POUND-FOR-POUND king Saul “Canelo” Alvarez saying he intends to unify the 168lbs division this year adds interest to Caleb Plant’s defence of his IBF belt against veteran overachiever Caleb Truax in Los Angeles on Saturday (January 30) night. Talks about a Canelo-Plant fight broke down last year. Canelo instead took the WBA belt from Callum Smith last month while winning the vacant WBC strap in the process and Plant meets Truax, a former IBF champion who’s now 37 years old.
For Plant, it is his first fight since last February when he used willing German Vincent Feigenbutz (31-2) as target practice for 10 rounds before it was stopped.
He starts a heavy favourite, but British fans will remember Truax outhustling 1/100 James DeGale on a majority points vote at the Copper Box Arena in December 2017 to win this title.
DeGale put that result down to rushing back from shoulder surgery and in the rematch four months later, he was more robust and won unanimously. Two scores of 114-113 told the tale of a closer fight than it was but Truax again showed what a gritty and awkward competitor he can be.
Truax (31-4-2-1 NC) has fought three times since, including a match with Peter Quillin (34-1-1) that was ruled a no contest after he was cut. He pulled out against veteran warhorse Alfred Angulo (26-7) last August through dehydration.
Nothing seems to bode well for his chances here.
Last time out, Truax only got past 41-year-old Ugandan David Basajjamivule (16-4-1) on a majority decision after his opponent was docked two points. Without the deductions, Truax would have lost. Perhaps he was undermotivated. No matter; despite the indifferent form and no win over a ranked fighter since 2017, Truax retained his place at No.3 in the IBF rankings.
Plant is a fighter on the way up.
The quick-fisted and slippery 28-year-old from Nashville makes the third defence of the title he took from rangy Venezuelan Jose Uzcategui (28-2) two years ago.
Plant scored knockdowns in the second and fourth rounds and though he won clearly enough by margins of four and six rounds (twice), he boxed from the fourth with a cut over his right eye inflicted by a left hook. That was also the punch that had Plant in a spot of bother in the ninth. He lost his balance briefly, but kept his wits about him and saw every punch coming when Uzcategui jumped all over him looking for the finish. For much of the fight, Uzcategui was reluctant to let his hands go.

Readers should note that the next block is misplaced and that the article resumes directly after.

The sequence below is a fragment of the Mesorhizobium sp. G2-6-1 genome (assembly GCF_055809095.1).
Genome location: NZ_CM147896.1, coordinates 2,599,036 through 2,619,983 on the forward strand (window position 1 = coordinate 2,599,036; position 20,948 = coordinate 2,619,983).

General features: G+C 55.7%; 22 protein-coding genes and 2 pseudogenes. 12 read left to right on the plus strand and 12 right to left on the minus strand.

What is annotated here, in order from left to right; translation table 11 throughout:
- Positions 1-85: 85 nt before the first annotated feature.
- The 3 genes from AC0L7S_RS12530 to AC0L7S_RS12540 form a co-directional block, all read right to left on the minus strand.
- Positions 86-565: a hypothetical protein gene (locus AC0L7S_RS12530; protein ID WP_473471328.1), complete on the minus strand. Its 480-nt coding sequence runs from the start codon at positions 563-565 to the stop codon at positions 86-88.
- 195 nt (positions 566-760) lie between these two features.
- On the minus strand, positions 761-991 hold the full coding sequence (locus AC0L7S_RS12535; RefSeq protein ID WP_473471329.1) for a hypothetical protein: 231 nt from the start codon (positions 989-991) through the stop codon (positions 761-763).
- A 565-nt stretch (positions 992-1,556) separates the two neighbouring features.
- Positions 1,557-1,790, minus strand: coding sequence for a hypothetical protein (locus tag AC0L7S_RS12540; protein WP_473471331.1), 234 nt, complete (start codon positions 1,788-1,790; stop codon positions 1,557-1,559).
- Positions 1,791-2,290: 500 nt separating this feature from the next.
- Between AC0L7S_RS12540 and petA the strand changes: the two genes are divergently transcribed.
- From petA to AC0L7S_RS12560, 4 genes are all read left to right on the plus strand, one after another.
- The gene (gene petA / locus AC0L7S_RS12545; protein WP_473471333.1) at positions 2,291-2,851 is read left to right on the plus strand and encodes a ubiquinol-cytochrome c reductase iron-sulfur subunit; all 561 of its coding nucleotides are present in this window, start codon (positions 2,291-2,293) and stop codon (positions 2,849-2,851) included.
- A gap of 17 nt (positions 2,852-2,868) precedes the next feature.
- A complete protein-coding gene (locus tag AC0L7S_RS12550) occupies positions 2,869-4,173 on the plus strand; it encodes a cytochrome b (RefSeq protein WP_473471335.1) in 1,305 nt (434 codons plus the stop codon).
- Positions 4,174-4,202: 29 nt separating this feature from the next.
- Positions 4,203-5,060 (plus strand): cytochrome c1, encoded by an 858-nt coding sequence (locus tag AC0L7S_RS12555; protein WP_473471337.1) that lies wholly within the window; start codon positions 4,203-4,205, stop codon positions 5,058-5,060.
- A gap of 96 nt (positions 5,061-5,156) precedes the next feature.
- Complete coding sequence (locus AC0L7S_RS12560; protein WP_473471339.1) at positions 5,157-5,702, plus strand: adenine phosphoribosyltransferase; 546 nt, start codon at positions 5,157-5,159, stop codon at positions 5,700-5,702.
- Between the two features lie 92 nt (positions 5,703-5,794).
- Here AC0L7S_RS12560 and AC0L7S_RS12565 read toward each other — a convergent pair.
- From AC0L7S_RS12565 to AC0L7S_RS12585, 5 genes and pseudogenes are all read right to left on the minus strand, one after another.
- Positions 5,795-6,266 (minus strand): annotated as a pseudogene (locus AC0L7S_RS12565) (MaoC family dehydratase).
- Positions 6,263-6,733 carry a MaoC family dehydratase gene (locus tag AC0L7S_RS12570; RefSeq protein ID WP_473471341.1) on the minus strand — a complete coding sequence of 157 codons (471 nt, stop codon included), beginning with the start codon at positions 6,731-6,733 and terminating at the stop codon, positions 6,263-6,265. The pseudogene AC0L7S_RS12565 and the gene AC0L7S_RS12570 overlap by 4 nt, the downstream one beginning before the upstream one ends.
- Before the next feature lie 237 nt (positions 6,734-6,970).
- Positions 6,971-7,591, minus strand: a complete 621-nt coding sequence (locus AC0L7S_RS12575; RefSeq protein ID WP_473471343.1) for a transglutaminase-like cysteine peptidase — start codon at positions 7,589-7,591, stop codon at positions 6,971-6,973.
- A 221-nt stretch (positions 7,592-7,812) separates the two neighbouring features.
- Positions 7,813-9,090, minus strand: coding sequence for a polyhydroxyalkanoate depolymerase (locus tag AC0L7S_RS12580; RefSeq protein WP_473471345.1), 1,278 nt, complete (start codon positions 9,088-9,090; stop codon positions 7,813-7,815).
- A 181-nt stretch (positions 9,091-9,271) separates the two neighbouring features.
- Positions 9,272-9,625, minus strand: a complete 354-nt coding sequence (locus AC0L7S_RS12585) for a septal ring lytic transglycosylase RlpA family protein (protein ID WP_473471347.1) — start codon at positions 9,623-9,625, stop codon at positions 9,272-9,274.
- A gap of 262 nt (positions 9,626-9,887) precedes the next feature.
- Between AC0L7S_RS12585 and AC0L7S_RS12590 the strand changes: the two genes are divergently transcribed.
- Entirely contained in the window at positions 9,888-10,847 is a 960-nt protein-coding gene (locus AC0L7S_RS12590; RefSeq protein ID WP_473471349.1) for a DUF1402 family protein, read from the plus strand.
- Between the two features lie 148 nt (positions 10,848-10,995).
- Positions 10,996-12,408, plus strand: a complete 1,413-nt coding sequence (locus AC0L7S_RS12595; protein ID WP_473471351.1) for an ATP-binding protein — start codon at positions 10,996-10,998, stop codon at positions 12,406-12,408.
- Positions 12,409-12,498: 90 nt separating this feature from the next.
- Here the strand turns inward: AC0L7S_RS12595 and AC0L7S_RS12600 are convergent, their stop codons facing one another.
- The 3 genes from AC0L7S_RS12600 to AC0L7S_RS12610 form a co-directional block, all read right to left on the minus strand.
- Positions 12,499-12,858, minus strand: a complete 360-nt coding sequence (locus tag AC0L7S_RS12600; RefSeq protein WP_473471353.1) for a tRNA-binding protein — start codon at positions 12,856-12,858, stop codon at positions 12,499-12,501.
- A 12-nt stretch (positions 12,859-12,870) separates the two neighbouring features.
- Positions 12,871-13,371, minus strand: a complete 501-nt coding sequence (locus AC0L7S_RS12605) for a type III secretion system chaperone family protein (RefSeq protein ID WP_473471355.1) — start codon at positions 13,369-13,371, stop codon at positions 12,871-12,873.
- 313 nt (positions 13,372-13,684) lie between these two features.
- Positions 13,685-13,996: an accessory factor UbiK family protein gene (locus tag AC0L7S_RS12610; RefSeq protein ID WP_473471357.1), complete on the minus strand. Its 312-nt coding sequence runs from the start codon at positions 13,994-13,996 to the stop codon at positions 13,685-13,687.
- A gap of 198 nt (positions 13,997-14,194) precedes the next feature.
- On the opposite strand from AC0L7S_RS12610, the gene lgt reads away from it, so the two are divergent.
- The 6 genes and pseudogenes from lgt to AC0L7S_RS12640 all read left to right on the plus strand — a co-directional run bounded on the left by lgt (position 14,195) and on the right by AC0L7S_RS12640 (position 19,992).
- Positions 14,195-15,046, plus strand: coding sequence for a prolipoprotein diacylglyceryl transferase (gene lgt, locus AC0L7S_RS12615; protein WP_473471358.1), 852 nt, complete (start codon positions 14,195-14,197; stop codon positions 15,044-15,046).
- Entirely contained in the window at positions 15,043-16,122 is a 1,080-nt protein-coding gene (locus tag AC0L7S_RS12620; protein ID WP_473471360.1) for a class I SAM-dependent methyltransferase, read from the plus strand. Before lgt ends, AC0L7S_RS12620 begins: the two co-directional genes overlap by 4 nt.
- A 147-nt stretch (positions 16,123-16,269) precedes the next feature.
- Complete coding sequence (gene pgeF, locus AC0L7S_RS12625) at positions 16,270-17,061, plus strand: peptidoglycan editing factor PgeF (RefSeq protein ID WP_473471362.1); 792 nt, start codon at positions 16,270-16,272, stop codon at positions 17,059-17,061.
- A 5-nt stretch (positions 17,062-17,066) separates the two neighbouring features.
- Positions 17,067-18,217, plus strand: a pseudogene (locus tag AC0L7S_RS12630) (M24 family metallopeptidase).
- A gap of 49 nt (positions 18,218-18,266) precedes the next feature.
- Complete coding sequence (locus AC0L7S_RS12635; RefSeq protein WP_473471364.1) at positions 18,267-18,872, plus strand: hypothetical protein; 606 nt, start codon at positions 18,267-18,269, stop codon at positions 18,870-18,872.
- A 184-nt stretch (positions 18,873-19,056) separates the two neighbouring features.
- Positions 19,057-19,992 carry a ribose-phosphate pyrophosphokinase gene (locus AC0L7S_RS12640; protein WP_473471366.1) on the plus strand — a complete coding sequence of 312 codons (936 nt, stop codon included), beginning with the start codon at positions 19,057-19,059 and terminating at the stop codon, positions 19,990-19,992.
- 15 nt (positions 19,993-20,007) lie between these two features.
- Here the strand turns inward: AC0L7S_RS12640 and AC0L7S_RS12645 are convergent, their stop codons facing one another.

Plant, who first went to the gym aged eight and won Golden Gloves honours in a 117-bout amateur career, was often an inch or two out of range and when Uzcategui was able to force exchanges, Plant got the better of it.
The fourth round knockdown came moments after Plant was cut. Uzcategui went for him, they traded punches and when they landed left hooks simultaneously, it was Uzcategui who landed on the seat of his trunks.
By comparison, Plant’s two subsequent defences have been drama-free. Mike Lee (21-0) and Feigenbutz both lacked the tools to bother him.
Lee was down four times and stopped in the third, while Feigenbutz soaked up a lot of punishment and tried to fire back until a final combination in the 10th convinced the referee he had taken enough. Truax says he needs to stop Plant unloading combinations.
“He’s quicker and crafty,” said Plant. “I don’t think I can stay on the outside and box him. I need to go to the body early and stick with it. My pressure makes people make mistakes. That’s how I fight.”
The way he holds his lead hand low and dips to the right when he jabs makes Plant look open, but he doesn’t take too many clean punches. He has good feet, sees punches coming and lets opponents knows when they’ve missed him. The champion is fond of looking into the crowd the way Billy-Joe Saunders did after making David Lemieux miss with a haymaker.
Plant looks comfortable when opponents come to him, but Truax believes he brings an intelligent pressure the champion hasn’t seen before, the sort of intelligent pressure that got DeGale where Truax wanted him in their first fight and kept him there.
That was a result that nobody outside Truax’s camp saw coming. Truax was considered fortunate to get a shot having previously fallen well short against Daniel Jacobs (28-1) and Anthony Dirrell (28-1-1) and talking to him at the weigh in didn’t make anyone want to run to the nearest bookmakers and bet their house on him.
He told me how he was looking forward to spending a few days sightseeing with his family after the fight in a ‘I’m-just-happy-to-be-here’ manner. The following night, Truax fought his heart out from first bell to last to beat DeGale on a deserved decision.
Perhaps Plant, who’s been using words like “legacy” and “greatness” in recent weeks, will overlook Truax the way DeGale did. But it’s a huge ‘perhaps’, even by boxing’s standards.
Plant looks the better all-round fighter while Truax has been showing signs of wear and tear. Even at his best, it would have been difficult ask for Truax. We go for Plant to finish his challenger around the halfway mark of this 12-rounder.
The Verdict Plant under pressure to look good against former beltholder.